The McNair Scholars Program is structured so that a summer research/scholarly activity internship follows the first academic year of a scholar's participation in the program. Scholars enter into a mentor relationship with a participating faculty member in their field of study after they have been admitted to the program.
Junior-year participants attend monthly seminars on doctoral study preparedness. Seminars address discipline-specific research methodologies and writing conventions, the mechanics of a literature review, etiquette particular to academia, professional dress, research ethics, and other topics. Throughout their first year, participants work to conceptualize and plan a directed research project. Participants receive guidance on applying to summer research programs. Scholars will receive assistance with application materials including statements of purpose and curriculum vitae. Scholars present their proposals for summer scholarly activity in spring semester.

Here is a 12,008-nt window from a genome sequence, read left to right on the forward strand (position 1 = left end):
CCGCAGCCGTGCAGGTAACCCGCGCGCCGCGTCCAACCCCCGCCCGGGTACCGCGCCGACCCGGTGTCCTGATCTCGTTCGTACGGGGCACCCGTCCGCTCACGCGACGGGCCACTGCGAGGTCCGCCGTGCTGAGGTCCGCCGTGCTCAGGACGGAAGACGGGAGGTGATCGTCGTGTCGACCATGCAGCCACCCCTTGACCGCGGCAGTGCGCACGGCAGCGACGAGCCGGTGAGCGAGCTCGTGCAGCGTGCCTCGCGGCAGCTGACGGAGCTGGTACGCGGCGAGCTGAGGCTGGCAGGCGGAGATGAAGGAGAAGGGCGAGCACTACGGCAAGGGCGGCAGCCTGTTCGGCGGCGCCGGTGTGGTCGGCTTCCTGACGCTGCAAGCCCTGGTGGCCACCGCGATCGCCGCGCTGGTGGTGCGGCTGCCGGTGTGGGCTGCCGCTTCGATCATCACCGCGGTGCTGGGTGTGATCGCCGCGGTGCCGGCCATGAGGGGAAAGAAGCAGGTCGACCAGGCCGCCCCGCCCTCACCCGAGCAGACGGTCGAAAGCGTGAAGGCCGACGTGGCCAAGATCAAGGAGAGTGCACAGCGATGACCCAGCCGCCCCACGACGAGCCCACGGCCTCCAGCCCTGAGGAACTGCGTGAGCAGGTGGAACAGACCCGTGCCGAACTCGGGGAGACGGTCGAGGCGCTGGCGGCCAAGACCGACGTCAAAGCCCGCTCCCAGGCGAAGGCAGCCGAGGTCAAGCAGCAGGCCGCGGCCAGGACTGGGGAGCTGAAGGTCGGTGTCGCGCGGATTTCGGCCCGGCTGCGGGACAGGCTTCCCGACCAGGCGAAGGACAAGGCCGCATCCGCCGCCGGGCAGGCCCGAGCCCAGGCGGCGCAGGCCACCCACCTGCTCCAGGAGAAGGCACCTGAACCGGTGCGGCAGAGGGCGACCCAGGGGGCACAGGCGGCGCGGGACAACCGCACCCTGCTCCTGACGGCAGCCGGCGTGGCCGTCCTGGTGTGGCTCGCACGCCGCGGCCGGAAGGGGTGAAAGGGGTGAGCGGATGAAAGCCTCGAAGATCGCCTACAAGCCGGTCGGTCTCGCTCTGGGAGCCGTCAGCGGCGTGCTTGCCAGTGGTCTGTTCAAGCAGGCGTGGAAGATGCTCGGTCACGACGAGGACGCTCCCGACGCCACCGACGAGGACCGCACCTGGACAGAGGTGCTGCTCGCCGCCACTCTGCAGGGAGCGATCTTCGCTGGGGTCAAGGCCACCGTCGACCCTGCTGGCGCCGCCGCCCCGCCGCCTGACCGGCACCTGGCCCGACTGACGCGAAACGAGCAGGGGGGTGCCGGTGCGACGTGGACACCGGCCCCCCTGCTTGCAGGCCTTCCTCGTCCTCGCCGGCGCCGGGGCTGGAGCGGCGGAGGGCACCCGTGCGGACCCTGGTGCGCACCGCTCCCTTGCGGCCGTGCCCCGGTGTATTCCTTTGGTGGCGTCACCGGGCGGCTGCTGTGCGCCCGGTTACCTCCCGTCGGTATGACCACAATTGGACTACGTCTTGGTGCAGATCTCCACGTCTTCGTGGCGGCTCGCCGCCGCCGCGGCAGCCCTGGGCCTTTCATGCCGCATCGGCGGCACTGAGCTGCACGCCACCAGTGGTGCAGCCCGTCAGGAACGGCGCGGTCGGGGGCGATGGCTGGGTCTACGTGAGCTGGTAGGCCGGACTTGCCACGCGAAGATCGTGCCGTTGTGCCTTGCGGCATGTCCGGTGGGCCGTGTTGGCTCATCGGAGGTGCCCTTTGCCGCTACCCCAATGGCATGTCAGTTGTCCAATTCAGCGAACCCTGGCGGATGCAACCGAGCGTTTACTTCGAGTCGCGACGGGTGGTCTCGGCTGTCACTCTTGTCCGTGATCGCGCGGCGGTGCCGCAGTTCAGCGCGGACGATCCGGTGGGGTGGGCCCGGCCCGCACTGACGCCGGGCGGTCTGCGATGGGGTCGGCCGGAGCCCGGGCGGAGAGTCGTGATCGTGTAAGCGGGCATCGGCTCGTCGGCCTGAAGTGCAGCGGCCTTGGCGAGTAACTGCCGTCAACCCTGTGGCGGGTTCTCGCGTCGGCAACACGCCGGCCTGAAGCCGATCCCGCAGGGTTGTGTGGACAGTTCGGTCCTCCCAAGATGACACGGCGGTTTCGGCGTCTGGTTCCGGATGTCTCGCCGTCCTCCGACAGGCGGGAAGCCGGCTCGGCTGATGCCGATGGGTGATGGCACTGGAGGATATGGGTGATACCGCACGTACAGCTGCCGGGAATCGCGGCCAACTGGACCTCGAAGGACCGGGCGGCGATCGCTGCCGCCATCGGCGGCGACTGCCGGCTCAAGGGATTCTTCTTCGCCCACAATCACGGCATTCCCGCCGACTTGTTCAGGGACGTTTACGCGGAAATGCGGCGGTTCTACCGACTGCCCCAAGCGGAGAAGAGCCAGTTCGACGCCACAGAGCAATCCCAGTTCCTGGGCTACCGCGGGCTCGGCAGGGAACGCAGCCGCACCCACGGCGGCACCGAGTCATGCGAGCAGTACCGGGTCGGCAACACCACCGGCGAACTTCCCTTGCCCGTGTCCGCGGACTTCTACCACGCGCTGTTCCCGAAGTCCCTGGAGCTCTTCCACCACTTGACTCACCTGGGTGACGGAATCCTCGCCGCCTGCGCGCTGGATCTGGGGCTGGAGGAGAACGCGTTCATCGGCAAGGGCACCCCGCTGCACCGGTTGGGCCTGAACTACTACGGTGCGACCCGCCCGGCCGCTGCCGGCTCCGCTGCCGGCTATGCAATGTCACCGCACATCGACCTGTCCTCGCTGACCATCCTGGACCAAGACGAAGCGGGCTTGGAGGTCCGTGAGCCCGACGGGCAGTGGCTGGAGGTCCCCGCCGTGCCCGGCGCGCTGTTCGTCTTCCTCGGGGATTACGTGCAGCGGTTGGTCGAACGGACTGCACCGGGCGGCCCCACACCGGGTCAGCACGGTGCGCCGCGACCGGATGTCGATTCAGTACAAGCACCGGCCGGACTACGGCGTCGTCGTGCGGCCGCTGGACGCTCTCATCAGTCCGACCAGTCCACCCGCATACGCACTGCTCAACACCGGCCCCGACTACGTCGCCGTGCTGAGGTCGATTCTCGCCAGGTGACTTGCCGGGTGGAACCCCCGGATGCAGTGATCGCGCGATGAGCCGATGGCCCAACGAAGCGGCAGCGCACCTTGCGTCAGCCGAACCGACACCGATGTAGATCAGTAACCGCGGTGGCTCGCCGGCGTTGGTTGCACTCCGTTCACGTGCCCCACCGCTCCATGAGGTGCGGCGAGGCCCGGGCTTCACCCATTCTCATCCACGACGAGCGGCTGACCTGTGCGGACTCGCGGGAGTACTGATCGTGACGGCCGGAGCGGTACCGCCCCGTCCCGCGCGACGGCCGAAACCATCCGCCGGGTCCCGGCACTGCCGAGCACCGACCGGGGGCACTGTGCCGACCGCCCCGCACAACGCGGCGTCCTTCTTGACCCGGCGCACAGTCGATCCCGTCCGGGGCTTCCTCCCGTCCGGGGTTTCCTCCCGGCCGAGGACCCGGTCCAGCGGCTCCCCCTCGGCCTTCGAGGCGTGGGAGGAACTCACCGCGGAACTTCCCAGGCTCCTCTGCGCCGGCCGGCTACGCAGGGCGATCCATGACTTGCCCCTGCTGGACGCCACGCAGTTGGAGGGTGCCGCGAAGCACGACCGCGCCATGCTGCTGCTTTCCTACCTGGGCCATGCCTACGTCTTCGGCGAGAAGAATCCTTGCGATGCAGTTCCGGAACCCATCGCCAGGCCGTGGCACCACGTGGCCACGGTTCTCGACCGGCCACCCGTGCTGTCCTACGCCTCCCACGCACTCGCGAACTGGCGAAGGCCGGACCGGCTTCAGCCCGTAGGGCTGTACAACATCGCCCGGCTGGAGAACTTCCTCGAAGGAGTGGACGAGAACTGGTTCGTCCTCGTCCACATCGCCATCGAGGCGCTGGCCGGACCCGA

During the summer, between the junior and senior year, McNair scholars participate in research for an average of ten weeks. McNair scholars receive a stipend for conducting summer research. The stipend allows a scholar to focus exclusively on their work with project supervisors and faculty mentors, implementing research activity proposed by the scholar in their junior year. Scholars have intensive contact with faculty in the laboratory or in the field and meet on a weekly-basis to review their progress and experiences. This summer research project is central to acculturating the McNair Scholars to academic life and scholarly research.
In the second year of the program, students present their summer research project results on campus or at a regional or national conference. They identify and some times visit appropriate graduate schools, prepare for and take the GRE, apply to masters and doctoral programs, and conclude the year with additional preparatory seminars. Senior seminars and individual meetings address: research presentation, scholarly publication, graduate funding (fellowships, assistantships, scholarships), and the rigors of graduate school.